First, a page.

Last but not least, Barak Berkowitz who was once my boss at Infoseek, then later worked for me at Neoteny, is now taking over the role of CEO of Six Apart...Welcome aboard everyone. I think we're turning a new page in the development of Six Apart...I'm a proud VC today.
A SixApart insider has contacted The Blog Herald alleging that Mena Trott was dumped as CEO of SixApart and did not stepped down as per the spin on her blog. The same source alleges that the move came after several weeks of worsening relations between Mena and investors, including fighting over the phone with Mena ending up in tears on more than one occasion over the poor performance of the company to date. Her working relationships within SixApart's San Mateo, CA, office are alleged to be "very poor" and the source speculates that given time the investors will look at buying out the Trotts.
The company, which when first formed many thought would go on to bigger and better things (including by The Blog Herald) has lurched from crisis to crisis as its continues to burn money with what our insider has described as a "totally overboard" number of staff recruitments, and through its disastrous licensing fiasco which cost it untold amounts of good will from its once strongest asset, its supporters in the Blogosphere who did so much to give the company such strong positive publicity at little to no cost.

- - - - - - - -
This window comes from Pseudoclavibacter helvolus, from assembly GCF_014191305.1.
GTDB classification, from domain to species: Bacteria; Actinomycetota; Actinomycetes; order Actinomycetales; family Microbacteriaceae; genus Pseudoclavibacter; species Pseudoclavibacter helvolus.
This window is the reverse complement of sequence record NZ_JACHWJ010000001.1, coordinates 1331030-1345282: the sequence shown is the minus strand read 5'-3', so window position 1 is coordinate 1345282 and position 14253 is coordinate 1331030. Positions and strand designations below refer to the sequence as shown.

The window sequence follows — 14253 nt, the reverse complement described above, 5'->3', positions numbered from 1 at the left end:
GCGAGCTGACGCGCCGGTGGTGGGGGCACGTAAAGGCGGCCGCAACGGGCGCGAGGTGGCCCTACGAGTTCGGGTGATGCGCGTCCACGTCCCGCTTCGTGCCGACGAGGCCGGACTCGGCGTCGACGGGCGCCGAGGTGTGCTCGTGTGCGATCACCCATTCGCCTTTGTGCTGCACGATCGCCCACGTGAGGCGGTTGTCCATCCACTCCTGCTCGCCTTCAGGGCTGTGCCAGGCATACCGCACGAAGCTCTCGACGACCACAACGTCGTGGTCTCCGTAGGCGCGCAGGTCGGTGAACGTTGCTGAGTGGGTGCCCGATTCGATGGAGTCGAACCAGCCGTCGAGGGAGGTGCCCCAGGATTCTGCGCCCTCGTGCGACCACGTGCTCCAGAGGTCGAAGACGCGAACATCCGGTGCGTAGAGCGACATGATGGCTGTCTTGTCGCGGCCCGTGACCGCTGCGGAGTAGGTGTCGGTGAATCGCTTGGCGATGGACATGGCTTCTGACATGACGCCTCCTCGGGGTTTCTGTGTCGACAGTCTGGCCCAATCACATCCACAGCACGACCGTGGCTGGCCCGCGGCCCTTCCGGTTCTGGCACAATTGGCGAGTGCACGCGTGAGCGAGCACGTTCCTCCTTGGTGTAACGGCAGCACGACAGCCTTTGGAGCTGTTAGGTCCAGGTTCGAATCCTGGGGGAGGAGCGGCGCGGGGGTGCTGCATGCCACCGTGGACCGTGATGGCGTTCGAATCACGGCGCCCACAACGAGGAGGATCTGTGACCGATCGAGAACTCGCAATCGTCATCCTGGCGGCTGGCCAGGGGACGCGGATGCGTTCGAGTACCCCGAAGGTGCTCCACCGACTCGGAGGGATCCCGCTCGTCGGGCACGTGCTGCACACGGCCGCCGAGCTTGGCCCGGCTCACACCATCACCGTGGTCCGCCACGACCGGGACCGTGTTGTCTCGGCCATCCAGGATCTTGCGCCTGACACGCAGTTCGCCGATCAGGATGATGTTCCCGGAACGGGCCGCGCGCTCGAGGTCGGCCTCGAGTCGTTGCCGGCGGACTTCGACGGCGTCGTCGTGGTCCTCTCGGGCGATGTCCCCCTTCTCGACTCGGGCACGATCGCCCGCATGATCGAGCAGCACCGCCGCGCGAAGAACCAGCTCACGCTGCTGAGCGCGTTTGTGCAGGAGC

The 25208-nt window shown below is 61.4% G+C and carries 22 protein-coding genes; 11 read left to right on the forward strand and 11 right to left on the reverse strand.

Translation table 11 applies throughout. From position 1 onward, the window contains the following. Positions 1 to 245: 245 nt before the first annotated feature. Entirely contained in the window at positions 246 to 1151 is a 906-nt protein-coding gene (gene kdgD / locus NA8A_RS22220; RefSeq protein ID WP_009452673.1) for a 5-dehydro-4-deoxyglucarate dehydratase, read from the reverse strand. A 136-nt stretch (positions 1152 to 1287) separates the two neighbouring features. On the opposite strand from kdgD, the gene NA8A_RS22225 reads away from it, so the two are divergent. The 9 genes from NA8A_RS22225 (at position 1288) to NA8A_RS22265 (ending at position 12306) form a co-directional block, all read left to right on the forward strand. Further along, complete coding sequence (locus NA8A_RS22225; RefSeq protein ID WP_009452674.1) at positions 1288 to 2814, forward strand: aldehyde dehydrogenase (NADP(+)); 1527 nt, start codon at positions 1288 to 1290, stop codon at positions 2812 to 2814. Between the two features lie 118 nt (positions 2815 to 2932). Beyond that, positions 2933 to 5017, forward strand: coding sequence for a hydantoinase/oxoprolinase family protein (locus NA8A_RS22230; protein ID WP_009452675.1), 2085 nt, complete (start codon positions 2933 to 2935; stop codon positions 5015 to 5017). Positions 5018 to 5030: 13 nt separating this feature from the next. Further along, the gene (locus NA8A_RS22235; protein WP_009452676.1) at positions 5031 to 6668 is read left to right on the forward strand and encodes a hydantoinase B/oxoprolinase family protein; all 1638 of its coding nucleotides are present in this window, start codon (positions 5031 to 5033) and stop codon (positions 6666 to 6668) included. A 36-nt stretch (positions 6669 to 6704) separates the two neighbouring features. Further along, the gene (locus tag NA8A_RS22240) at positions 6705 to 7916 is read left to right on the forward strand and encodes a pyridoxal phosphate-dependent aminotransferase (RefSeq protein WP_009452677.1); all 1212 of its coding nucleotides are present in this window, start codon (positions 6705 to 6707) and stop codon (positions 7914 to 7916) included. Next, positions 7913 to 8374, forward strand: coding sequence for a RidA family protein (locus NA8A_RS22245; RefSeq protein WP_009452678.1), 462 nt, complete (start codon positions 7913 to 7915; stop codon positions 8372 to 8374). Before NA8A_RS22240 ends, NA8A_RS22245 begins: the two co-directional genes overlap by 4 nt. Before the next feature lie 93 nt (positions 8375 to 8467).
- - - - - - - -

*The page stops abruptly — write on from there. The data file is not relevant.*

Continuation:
The BlogHerald writes also: "Whilst the source also names the people allegedy involved in these fights, and the organisations they represent, we have chosen not to publish them at this stage for legal reasons."
"The New York Times describes how Tim Draper, a founder of Draper Fisher Juvetson venture capital firm, is trying out a new approach to finding the next entrepreneurial superstars . In his Web log (which NYTimes mysteriously never links to, but it's on AlwaysOn-Network), Draper asks the readers to leave the comments with their billion-dollar ideas. The winners of this pitch were selected recently, and just reading the comments with innovative ideas is quite interesting."
(btw: it´s Jurvetson, but how should you know?)
The attitude is the same as 1999: "The general attitude on Sand Hill [Road] is, 'If a company isn't 20 miles from my house, and if an entrepreneur doesn't come with a reference, we're not interested,' " Mr. Draper said." (NYT)
[Update June 9, 2004: Forget it. There is no way to re-open over 300 posts and reassigning new categories to the old posts. So these new categories only work with future posts or some very important old posts which had been adjusted. Try the Google Search instead. Sorry]